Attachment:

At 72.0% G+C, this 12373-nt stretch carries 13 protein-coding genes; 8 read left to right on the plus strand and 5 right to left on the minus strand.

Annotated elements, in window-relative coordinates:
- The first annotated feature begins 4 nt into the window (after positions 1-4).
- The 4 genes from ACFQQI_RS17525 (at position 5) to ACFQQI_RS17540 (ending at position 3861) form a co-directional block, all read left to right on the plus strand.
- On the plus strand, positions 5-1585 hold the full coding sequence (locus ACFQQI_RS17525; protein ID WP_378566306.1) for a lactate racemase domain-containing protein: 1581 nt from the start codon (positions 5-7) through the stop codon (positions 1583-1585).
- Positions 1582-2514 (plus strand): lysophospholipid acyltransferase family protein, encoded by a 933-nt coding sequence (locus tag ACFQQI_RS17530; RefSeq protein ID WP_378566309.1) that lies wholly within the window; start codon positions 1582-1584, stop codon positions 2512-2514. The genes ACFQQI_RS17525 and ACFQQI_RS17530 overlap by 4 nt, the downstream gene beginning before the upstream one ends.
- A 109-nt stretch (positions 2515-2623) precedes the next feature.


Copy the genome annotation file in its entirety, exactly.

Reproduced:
At 72.0% G+C, this 12373-nt stretch carries 13 protein-coding genes; 8 read left to right on the plus strand and 5 right to left on the minus strand.

Annotated elements, in window-relative coordinates:
- The first annotated feature begins 4 nt into the window (after positions 1-4).
- The 4 genes from ACFQQI_RS17525 (at position 5) to ACFQQI_RS17540 (ending at position 3861) form a co-directional block, all read left to right on the plus strand.
- On the plus strand, positions 5-1585 hold the full coding sequence (locus ACFQQI_RS17525; protein ID WP_378566306.1) for a lactate racemase domain-containing protein: 1581 nt from the start codon (positions 5-7) through the stop codon (positions 1583-1585).
- Positions 1582-2514 (plus strand): lysophospholipid acyltransferase family protein, encoded by a 933-nt coding sequence (locus tag ACFQQI_RS17530; RefSeq protein ID WP_378566309.1) that lies wholly within the window; start codon positions 1582-1584, stop codon positions 2512-2514. The genes ACFQQI_RS17525 and ACFQQI_RS17530 overlap by 4 nt, the downstream gene beginning before the upstream one ends.
- A 109-nt stretch (positions 2515-2623) precedes the next feature.